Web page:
Democrats Mull "Goofy, Gimmicky" Gas-Tax Holiday To Alleviate Americans' Pain At The Pump

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by Tyler Durden
Tuesday, Feb 15, 2022 - 03:40 PM

As crude oil prices in the US hold above $90 a barrel (driven there in some part ironically by the Biden admin's war rhetoric), with energy analysts at many of the investment banks foresee oil surpassing $100/barrel - or even $120/barrel - in the not-too-distant future, the White House and top Democratic lawmakers are reportedly considering a federal gas tax holiday, in a desperate attempt to alleviate some of the pain consumers are feeling at the pump (and potentially help boost President Biden's rock-bottom approval ratings).

The  plan has coalesced just days after a group of vulnerable Senate Democrats introduced a bill that would suspend the gas tax (to the tune of roughly 18 cents per gallon) for the rest of the year. Some believe the price of gasoline will hit $4/barrel by the spring.

Democratic lawmakers are expected to discuss the plan during a lunch on Tuesday. Asked about the proposal, the White House responded that "all options are on the table" while the administration reveals that growing financial burdens.

For now, the White House hasn't offered any official explicit endorsement of the policy as aides debate whether it would really offer any "meaningful relief". Some senior officials also fear the policy might be difficult to end later, since no politician would want to be seen as raising prices.

Rising crude prices and surging demand have both helped to drive prices of gasoline at the pump even higher so far this year: the average price has topped $3.48/gallon last week according to data from AAA.

That's roughly $1 more than the average price from this time last year.

And judging by the current crude and wholesale gasoline prices, retail pump prices are going higher in the next two weeks, no matter what...

American families are facing other financial shocks: Headline inflation climbed 7.5% in January, compared with the same month in 2021, as inflation continued at its most rapid clip in about four decades.

Unsurprisingly, plans for the gas-tax holiday have angered climate change warriors, who are against anything that would encourage the use of fossil fuels (even though fossil fuels are essential to powering most cars and the bulk of the American economy. Even all-electric vehicles like Teslas rely on fossil fuel-burning power plants).

But there are enough Democratic lawmakers in purple states who are concerned about their re-election prospects to make the gas-tax holiday palatable.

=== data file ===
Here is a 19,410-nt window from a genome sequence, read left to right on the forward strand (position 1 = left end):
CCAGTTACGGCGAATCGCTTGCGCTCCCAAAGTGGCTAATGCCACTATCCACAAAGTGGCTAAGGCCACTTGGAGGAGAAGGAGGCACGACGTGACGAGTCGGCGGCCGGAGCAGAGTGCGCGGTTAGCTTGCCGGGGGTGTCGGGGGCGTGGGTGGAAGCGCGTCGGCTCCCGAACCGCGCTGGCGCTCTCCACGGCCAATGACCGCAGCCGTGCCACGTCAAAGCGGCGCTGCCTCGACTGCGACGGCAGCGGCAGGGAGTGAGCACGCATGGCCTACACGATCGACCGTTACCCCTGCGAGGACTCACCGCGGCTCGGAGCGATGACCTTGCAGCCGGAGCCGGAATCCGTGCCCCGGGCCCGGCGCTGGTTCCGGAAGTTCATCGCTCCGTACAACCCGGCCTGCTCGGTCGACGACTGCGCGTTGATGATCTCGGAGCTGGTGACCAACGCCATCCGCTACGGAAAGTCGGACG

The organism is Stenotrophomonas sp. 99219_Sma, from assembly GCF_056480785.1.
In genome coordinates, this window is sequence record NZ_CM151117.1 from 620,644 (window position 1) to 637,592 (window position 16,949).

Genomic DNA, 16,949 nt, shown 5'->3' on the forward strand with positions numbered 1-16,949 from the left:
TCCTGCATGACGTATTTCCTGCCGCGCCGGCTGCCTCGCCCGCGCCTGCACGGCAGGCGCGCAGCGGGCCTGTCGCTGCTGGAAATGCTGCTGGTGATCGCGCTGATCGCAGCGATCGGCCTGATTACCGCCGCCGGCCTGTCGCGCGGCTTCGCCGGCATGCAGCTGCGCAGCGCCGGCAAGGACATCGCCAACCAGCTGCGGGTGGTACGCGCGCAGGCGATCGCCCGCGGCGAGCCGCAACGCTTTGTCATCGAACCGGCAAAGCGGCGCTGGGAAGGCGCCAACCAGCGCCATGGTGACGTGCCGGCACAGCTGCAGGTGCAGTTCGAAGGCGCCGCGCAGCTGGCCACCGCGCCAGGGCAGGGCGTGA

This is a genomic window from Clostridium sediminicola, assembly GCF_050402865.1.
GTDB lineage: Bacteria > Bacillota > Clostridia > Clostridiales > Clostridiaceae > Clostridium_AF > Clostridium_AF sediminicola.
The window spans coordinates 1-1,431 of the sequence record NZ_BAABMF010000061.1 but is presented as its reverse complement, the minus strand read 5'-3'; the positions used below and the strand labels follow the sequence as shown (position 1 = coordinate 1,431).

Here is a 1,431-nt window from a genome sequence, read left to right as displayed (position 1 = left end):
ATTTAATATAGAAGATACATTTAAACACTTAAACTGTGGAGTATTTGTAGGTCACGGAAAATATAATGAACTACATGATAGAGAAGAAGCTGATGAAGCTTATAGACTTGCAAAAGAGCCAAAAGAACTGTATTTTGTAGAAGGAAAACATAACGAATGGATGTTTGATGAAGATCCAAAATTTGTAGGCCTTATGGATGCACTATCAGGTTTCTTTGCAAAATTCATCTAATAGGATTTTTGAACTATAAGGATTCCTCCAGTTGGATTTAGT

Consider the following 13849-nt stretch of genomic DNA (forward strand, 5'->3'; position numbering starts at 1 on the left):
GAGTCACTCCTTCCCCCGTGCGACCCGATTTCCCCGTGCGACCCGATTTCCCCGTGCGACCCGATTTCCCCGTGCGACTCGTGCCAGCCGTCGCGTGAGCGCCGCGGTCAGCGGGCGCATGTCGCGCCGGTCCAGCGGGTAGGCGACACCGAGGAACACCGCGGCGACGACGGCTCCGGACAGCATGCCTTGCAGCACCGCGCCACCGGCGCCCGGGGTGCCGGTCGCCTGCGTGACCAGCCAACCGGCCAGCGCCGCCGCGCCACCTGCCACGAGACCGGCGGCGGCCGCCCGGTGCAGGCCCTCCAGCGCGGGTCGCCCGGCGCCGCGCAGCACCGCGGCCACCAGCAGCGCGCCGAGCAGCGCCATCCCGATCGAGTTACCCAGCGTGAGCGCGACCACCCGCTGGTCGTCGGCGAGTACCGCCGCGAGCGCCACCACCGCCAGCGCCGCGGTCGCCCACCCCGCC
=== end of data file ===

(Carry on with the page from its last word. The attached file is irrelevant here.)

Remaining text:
The looming risks prompted Sens. Mark Kelly of Arizona and Maggie Hassan of New Hampshire, two Democratic lawmakers facing tough reelection fights, to unveil a bill last week that would suspend the tax until next January. Their backers include Sens. Debbie Stabenow (D-Mich.), Catherine Cortez Masto (D-Nev.), Raphael G. Warnock (D-Ga.) and Jacky Rosen (D-Nev.), who similarly face tough midterm contests entering November, when the party’s majority in the House and Senate could be at risk.

Mark Kelly of Arizona plans to pitch his fellow Democratic senators on the plan during a Tuesday luncheon. Following President Biden's release of 50M barrels of crude from the strategic petroleum reserve (which had no lingering effect on the market and did nothing to alleviate the financial pain being borne by various consumers)

And while governors consider gas-tax holidays of their own, there's one notable voice who has denounced a gas-tax holiday as "short-sighted": Harvard's Larry Summers, who angered his fellow Democrats when he (correctly) predicted the inflationary surge that would follow the trillion-dollar COVID recovery packages.

But Larry Summers, a former treasury secretary and top White House economist under prior Democratic administrations, called the idea of a gas tax holiday “short-sighted, ineffective, goofy, and gimmicky.” A high-profile critic of the Biden administration on the issue of inflation, Summers said the policy’s impact is at best unclear because it may boost demand in other parts of the economy.

"It’s terrible policy at a moment we’ve labeled climate change as an existential threat,” Summers added.

Whether it happens, or not, should be decided soon enough.

Over in the UK, the British government has devised a plan to alleviate the financial pressure from surging LNG prices: the government will directly subsidize the heating bills of tens of millions of Britons, thanks to decades of energy policy mismanagement.